Default Re: 2018 Fortuner - used for overlanding - what aftermarket is REALLY needed?

    Quote Originally Posted by River Rat View Post
    A very good reference point is The Road Chose Me YouTube channel. You will get great insights to allsorts of overlanding issues.
    Should I tell you how I did prepare myself before buying? I was camping last time as I was 12 years old, together with my Parents (T2 VW camper). So no current experiences.

    I did start to read travelblogs in detail, any available travelblog out of the transafrica by 4x over the west.. Because my Plans was to do a african roundtrip. I did read in detail any day they did write down.

    Thoose with Tents/RTT/Sleeping Inside - did wrote what works and what not. After days of rain you can read how they feel, what they did lika and what not.

    Then I did try to think through - how would I like/dislike what happens? How can the experience get changed to a better way? How have it to looks like, to fit into my plans?

    I did it completely theoretically. Did plan to sleep inside, did plan the details, how much heigth is necessary above the matress and anything else.

    And I start to read even more travelblogs as my girlfriend tells me that she wants to travel with me.. Any word they did wrote down

    My first night inside of the car was in September, two month later we did start the transafrica.

    That the car is after 8 years pretty same that as we start, shows that even that way can work.

    Also it was helpful for my own trips, to have the experiences of reading all these blogs detailed.

    I knows what happens to them, how they did handle it, could do the same or could try to approve it.

    As in Angola some fishers knock on the door as we did staying wild at the beach I did know that they will argue that we had destroyed their nets with our car as one example.. They did it before. That they try to block the track back was new - but we was able to pass.

    For shure they want that we did get stuck, did want to help us out for a bit cash

    So there are alway several ways to get something who will work: very theoretically or more trying and approve - as example.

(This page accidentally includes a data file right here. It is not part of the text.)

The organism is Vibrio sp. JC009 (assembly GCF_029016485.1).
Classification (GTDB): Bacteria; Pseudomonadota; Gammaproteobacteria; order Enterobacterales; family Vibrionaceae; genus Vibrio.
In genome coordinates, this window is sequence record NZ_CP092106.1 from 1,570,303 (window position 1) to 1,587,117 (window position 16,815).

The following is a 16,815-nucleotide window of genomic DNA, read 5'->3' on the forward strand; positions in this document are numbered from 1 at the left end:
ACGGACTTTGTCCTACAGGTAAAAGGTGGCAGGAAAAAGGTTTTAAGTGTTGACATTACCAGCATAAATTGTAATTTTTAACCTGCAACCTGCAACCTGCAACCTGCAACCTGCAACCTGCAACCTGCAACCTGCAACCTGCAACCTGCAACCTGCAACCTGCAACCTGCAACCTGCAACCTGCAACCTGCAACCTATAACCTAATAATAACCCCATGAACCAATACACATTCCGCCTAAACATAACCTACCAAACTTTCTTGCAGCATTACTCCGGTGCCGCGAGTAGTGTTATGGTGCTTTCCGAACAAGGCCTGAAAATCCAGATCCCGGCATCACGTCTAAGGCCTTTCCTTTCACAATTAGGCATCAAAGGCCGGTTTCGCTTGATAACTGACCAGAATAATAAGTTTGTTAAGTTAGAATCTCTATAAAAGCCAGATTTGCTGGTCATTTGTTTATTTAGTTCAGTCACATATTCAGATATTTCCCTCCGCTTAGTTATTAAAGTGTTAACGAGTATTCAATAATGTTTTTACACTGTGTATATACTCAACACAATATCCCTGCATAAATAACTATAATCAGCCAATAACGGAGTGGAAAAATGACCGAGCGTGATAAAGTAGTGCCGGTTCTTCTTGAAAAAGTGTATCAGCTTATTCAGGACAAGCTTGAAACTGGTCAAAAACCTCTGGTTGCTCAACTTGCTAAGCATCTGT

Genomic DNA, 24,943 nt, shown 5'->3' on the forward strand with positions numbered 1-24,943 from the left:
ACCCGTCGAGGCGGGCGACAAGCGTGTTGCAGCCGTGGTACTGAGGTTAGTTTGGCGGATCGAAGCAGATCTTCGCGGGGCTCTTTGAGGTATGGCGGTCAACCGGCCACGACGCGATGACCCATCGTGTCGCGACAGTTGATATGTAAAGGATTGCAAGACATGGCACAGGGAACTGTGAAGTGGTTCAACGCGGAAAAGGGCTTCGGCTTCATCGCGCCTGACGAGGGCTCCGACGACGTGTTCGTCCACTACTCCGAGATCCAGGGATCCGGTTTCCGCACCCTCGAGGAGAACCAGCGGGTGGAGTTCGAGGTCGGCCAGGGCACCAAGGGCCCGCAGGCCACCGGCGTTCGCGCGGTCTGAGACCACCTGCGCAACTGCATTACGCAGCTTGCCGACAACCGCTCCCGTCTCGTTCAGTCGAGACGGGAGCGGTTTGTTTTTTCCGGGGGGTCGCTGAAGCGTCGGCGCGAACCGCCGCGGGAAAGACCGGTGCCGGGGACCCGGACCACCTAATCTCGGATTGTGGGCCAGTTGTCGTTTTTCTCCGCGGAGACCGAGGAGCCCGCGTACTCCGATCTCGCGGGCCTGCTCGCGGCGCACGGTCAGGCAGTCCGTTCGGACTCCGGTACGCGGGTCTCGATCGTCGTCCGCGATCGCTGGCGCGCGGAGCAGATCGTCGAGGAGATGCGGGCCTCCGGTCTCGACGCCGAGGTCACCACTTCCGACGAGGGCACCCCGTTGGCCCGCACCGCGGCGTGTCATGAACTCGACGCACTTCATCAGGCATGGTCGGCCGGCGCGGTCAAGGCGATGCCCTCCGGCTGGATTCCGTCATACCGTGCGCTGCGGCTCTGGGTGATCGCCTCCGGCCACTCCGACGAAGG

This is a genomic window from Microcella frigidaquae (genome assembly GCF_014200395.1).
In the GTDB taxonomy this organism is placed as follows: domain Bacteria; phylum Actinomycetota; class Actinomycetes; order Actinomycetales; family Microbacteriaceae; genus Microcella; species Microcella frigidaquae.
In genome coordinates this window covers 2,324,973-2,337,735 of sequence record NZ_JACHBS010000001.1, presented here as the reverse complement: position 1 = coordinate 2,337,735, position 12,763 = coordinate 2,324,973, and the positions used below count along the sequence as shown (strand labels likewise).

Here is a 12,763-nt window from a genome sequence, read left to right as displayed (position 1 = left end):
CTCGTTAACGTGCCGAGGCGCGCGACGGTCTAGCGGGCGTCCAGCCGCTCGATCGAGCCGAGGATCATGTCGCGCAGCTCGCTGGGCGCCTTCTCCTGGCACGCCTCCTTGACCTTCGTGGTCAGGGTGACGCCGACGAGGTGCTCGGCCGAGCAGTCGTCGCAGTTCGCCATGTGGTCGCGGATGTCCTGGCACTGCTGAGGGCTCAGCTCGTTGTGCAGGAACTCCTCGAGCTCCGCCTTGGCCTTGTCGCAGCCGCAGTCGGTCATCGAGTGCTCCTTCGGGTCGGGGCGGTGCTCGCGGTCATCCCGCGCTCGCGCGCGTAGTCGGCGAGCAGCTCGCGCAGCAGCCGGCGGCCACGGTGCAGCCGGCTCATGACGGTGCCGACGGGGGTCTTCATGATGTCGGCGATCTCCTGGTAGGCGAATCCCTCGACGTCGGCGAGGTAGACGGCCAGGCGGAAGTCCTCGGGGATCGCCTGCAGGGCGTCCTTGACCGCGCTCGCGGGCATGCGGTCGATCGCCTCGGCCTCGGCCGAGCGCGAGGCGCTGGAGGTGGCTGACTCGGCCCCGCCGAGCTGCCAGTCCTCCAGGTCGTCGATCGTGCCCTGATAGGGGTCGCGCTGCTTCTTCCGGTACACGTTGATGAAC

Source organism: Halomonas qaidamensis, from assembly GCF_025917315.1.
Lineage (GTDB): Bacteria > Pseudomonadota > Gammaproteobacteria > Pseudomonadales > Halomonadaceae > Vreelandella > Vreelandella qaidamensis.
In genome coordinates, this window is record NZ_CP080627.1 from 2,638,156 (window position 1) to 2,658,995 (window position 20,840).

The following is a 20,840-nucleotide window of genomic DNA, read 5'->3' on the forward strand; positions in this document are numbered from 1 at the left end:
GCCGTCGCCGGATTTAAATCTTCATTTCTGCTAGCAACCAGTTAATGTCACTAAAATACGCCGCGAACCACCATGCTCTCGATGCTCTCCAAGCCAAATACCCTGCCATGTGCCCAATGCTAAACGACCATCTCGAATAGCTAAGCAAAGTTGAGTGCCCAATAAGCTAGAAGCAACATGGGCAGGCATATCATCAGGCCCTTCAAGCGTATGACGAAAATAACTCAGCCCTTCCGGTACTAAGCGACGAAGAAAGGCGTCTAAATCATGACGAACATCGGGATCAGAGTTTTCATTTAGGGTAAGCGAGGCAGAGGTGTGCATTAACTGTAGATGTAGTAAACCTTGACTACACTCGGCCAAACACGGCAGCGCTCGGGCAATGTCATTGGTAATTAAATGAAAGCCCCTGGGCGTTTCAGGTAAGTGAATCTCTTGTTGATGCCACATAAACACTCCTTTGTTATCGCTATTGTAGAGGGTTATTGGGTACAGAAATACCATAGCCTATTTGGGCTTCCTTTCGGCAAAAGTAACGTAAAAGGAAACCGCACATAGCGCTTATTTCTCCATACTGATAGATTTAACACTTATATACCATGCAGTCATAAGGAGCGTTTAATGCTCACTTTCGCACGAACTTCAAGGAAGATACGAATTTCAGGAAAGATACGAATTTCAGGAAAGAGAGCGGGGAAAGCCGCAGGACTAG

Surfy
    Last edited by 4x4tripping; 2021/01/22 at 06:23 PM.
    ___________________________________________
    Transafrica with a well equipped Land Cruiser 200
    http://transafrica2012.blogspot.com

  5. The Following 2 Users Say Thank You to 4x4tripping For This Useful Post:


  6. #24
    Join Date
    Feb 2019
    Location
    Johannesburg
    Posts
    32
    Thanked: 38

    Default Re: 2018 Fortuner - used for overlanding - what aftermarket is REALLY needed?

    Hi Izak,

    Great advise on this forum, saves a lot on school fees. Many members saved me from making expensive mistakes when I started out too. Assuming you do opt for the FT, this is what I learned as a FT owner.

    1. At the risk of stating the blindingly obvious, the FT is not an LC. It simply won’t take the same amount of punishment, or last anywhere near as long. So, unless you have one foot in the grave, the FT will probably not be the last vehicle you buy – irrespective of what you plan to do to it (and with it). Think twice about permanent mods… and then think some more… there’s no trade-in value on them. All my stuff is portable for that reason. You can get good gear that doesn’t require permanent installation - roof rack, auxiliary fuel tank, water tank, compressor, solar panel, battery pack etc.

    2. Your biggest enemy is weight. On my FT the maximum discretionary load (GVM minus TARE) is 720kg. That gets taken up pretty rapidly with fuel, water, fridge, food, tent, recovery gear, tool kit, second spares tyre etc. A set of rock sliders are not going to be helpful in the battle against weight. I do max my FT though when it comes to weight, thanks to good shocks and progressive coils. FT’s are prone to wobbling at the rear when they are fully laden. Get rid of the OEM matchsticks masquerading as shocks. For safety reasons alone, this is one permanent mod that’s totally worth it. You’ll have better fuel consumption too.

    3. Space wise you’ll be fine once the jump seats are out; unless you’re more than 5 up in the cab, which probably means you shouldn’t be driving a FT Same discretion goes for how to enjoy the FT. It’s a great allrounder, but it’s still an SUV; which means that overlanding is fine, but rock crawling isn’t. It will get you there and back in comfort; and will be very capable offroad too. Some members on this forum have taken theirs very far indeed. Lastly, if you plan to use your FT as a daily driver, you’ll want to consider the pros and cons of a rooftop tent. I’ve gone back to ground tents because, like you, I make 4 trips a year only.